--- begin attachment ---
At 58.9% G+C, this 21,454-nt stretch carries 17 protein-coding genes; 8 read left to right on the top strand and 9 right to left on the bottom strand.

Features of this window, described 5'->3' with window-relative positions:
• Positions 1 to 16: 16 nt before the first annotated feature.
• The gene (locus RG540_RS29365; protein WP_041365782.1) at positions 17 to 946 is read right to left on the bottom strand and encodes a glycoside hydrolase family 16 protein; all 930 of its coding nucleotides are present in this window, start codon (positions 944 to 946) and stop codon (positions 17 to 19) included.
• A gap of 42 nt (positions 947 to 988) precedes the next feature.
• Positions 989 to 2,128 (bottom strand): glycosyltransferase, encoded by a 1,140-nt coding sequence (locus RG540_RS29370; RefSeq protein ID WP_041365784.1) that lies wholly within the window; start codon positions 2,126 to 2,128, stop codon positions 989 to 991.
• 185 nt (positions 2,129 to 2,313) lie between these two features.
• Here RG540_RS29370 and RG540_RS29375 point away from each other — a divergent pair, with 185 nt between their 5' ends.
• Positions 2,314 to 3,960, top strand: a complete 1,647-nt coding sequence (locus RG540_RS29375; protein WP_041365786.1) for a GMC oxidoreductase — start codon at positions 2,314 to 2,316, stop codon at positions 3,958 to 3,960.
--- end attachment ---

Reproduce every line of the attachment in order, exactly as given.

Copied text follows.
At 58.9% G+C, this 21,454-nt stretch carries 17 protein-coding genes; 8 read left to right on the top strand and 9 right to left on the bottom strand.

Features of this window, described 5'->3' with window-relative positions:
• Positions 1 to 16: 16 nt before the first annotated feature.
• The gene (locus RG540_RS29365; protein WP_041365782.1) at positions 17 to 946 is read right to left on the bottom strand and encodes a glycoside hydrolase family 16 protein; all 930 of its coding nucleotides are present in this window, start codon (positions 944 to 946) and stop codon (positions 17 to 19) included.
• A gap of 42 nt (positions 947 to 988) precedes the next feature.
• Positions 989 to 2,128 (bottom strand): glycosyltransferase, encoded by a 1,140-nt coding sequence (locus RG540_RS29370; RefSeq protein ID WP_041365784.1) that lies wholly within the window; start codon positions 2,126 to 2,128, stop codon positions 989 to 991.
• 185 nt (positions 2,129 to 2,313) lie between these two features.
• Here RG540_RS29370 and RG540_RS29375 point away from each other — a divergent pair, with 185 nt between their 5' ends.
• Positions 2,314 to 3,960, top strand: a complete 1,647-nt coding sequence (locus RG540_RS29375; protein WP_041365786.1) for a GMC oxidoreductase — start codon at positions 2,314 to 2,316, stop codon at positions 3,958 to 3,960.